The reduced psychoactivity of CBD-rich cannabis may make it an appealing treatment option for patients seeking anti-inflammatory, anti-pain, anti-anxiety and/or anti-spasm effects without disconcerting euphoria or lethargy.
Cannabidiol (CBD), a non-psychoactive component of the marijuana plant, has generated significant interest among scientists and physicians in recent years. Cannabidiol is a pleiotropic drug that of which produces many effects through multiple molecular pathways. CBD acts through various receptor-independent channels and by binding with a number of non-cannabinoid receptors and ion channels.
Unlike psychoactive THC, CBD has little binding affinity to either the CB1 or CB2 cannabinoid receptors. Instead, CBD indirectly stimulates endogenous cannabinoid signaling by suppressing the enzyme fatty acid amide hydroxylase (FAAH) - the enzyme that breaks down anandamide, the first endocannabinoid discovered in the mammalian brain in 1992.
Whereas the cannabinoid molecules found in cannabis are considered "exogenous ligands" to the cannabinoid (CB) receptor family, anandamide is an "endogenous" cannabinoid ligand - meaning it binds to one or more cannabinoid receptors and is found naturally inside the mammalian brain and body. Anandamide favors the CB1 receptor, which is concentrated in the brain and central nervous system. Because FAAH is involved in the metabolic breakdown of anandamide, less FAAH means more anandamide remains present in the body for a longer duration. More anandamide means greater CB1 activation.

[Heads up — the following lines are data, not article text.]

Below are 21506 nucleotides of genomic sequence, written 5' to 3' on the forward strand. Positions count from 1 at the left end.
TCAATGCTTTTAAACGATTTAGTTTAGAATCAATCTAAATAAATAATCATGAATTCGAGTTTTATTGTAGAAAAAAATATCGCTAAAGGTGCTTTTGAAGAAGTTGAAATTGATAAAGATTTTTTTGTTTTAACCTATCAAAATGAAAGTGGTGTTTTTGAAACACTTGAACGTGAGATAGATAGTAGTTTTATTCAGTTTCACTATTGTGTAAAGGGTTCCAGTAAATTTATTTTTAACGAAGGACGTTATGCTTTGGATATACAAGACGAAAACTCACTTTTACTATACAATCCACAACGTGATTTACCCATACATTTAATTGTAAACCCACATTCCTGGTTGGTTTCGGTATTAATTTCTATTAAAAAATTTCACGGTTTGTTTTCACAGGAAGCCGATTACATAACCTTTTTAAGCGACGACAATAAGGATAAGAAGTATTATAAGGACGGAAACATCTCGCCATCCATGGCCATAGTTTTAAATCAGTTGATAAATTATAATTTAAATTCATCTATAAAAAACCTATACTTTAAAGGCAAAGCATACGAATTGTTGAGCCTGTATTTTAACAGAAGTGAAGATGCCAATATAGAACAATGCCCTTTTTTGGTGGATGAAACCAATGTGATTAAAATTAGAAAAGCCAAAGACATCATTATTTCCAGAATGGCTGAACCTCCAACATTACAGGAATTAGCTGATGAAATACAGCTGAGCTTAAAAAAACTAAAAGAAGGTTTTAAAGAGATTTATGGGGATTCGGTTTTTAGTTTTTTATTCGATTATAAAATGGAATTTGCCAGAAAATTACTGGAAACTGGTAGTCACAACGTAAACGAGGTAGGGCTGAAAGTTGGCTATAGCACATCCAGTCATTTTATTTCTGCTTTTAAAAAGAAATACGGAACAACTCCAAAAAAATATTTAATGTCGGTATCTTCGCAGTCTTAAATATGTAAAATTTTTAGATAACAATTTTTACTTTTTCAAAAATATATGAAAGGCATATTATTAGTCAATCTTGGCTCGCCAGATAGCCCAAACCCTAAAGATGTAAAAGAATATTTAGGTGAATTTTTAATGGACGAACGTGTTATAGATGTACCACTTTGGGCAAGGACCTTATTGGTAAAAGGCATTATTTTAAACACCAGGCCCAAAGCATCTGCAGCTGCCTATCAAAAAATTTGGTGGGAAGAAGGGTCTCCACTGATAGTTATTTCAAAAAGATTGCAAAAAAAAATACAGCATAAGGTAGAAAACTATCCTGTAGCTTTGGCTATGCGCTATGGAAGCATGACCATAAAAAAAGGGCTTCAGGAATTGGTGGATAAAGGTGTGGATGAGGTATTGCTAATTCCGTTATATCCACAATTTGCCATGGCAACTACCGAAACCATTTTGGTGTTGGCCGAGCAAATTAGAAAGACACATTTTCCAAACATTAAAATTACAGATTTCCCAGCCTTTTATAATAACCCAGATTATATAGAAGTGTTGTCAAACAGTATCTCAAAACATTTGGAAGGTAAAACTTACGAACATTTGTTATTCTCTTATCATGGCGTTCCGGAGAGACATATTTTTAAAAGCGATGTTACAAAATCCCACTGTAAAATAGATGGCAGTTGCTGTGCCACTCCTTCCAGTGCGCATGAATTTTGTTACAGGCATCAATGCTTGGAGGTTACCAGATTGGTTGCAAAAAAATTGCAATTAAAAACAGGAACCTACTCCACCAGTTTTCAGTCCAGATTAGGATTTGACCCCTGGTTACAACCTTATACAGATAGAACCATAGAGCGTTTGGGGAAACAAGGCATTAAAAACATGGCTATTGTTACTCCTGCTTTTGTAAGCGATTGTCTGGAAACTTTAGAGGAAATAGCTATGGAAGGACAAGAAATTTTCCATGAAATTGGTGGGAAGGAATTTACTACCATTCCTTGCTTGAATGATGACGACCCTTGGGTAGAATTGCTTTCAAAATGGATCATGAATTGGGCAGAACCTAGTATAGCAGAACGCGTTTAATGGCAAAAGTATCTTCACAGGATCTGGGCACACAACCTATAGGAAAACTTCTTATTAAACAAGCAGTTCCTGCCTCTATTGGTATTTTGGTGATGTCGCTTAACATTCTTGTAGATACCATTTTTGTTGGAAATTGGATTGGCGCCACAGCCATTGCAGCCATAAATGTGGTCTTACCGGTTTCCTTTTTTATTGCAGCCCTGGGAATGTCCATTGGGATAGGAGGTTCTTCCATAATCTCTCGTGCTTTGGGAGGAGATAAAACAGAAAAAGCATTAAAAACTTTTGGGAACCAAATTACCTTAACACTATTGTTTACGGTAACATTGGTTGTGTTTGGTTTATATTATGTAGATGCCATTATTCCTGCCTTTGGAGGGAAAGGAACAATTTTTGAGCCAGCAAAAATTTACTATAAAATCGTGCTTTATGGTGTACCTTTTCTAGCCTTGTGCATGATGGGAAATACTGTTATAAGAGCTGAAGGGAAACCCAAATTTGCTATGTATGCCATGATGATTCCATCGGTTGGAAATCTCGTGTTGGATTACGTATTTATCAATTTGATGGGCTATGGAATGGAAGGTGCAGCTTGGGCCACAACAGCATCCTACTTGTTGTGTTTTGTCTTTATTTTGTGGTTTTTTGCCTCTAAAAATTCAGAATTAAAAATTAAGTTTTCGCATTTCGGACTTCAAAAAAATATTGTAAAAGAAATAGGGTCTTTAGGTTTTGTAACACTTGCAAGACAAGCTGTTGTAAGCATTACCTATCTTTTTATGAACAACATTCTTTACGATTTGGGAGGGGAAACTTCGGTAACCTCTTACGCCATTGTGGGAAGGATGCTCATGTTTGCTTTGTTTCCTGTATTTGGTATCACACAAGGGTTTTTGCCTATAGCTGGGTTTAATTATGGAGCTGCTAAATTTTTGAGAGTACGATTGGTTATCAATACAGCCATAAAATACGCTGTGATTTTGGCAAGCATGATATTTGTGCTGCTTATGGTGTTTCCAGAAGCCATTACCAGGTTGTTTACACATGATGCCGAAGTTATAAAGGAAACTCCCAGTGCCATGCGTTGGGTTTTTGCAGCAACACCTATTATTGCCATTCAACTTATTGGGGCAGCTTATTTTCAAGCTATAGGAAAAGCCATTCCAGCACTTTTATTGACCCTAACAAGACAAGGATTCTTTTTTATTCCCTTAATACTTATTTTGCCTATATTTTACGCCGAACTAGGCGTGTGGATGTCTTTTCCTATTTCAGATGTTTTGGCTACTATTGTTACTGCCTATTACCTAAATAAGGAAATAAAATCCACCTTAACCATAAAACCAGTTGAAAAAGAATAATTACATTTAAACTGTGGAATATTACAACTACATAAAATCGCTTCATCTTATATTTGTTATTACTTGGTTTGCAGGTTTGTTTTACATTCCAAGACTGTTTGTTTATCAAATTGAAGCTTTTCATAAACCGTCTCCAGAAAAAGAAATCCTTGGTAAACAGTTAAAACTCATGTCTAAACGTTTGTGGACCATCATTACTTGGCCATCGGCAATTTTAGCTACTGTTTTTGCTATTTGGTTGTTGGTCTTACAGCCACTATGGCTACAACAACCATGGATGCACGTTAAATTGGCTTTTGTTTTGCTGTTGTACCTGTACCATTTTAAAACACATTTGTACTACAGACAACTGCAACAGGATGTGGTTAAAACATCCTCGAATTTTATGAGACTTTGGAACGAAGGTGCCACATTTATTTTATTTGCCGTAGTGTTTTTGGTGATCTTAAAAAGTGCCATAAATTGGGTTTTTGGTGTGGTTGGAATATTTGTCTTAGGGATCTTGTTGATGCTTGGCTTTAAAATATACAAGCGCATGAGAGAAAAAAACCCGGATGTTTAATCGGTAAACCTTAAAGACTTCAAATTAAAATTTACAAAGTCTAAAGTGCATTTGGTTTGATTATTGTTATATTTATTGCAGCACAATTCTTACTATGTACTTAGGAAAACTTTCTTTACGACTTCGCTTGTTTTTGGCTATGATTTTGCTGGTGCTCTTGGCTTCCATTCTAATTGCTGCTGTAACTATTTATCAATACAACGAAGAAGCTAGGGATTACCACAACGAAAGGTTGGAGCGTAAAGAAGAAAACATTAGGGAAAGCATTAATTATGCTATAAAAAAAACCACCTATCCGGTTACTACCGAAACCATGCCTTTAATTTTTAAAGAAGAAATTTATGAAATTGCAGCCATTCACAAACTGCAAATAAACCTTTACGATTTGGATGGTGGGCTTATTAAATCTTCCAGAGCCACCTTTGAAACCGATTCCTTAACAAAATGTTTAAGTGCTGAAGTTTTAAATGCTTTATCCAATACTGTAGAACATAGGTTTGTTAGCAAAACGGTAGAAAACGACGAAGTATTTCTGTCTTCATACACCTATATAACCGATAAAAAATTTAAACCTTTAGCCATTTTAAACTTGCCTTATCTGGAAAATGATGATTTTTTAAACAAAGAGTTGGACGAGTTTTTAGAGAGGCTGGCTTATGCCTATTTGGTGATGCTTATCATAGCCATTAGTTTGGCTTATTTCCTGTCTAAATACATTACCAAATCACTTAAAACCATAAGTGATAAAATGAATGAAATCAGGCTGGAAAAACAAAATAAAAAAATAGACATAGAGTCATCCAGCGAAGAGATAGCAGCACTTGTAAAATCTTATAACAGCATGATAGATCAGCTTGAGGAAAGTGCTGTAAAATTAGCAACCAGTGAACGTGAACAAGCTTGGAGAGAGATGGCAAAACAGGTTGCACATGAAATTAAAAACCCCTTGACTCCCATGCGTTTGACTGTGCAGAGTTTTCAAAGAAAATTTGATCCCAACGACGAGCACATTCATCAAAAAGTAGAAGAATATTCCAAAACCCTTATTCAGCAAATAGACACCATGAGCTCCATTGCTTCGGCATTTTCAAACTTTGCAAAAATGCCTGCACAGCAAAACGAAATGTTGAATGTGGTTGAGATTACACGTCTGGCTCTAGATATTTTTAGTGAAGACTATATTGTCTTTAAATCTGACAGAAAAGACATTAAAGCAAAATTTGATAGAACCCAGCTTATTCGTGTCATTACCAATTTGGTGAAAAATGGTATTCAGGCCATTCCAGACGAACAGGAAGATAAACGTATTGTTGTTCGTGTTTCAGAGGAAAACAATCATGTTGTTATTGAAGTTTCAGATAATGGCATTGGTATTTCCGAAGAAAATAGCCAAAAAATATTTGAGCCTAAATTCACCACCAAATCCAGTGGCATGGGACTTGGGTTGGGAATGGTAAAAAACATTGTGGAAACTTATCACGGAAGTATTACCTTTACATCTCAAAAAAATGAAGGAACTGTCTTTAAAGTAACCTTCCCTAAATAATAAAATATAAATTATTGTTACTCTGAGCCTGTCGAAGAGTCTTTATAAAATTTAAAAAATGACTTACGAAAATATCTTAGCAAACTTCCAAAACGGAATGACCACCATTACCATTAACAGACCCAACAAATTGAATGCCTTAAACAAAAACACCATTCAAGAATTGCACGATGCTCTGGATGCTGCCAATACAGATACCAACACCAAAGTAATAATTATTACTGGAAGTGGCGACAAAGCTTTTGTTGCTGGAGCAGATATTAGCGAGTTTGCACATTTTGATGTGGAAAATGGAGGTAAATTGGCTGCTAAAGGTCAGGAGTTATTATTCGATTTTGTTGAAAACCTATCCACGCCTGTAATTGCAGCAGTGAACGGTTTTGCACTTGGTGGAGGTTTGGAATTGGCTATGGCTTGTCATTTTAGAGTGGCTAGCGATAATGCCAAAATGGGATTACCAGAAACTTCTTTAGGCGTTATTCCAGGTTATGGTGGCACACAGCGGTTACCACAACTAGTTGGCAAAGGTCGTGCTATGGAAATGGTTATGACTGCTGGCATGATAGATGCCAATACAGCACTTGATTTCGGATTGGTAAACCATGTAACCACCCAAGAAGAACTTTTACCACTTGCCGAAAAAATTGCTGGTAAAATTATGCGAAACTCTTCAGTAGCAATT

CBD enhances endocannabinoid tone by suppressing FAAH.
By inhibiting the enzyme that metabolizes and degrades anandamide, CBD enhances the body's innate protective endocannabinoid response. At the same time, CBD opposes the action of THC at the CB1 receptor, thereby muting the psychoactive effects of THC. CBD also stimulates the release of 2-AG, another endocannabinoid that activates both CB1 and CB2 receptors. CB2 receptors are predominant in the peripheral nervous system and the immune system.
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The cannabis plant contains dozens of active compounds called cannabinoids, found in various concentrations within a plant's flowers, leaves, and stem. The majority of cannabinoids are located in the flowers of the female plant and are concentrated in a viscous resin, which is produced in glandular structures called 'trichomes'. In addition to its wealth of cannabinoids, the resin is also rich in terpenes. Terpenes are largely responsible for cannabis' distinct odor, as well as much of the variations in physiological effects across strains.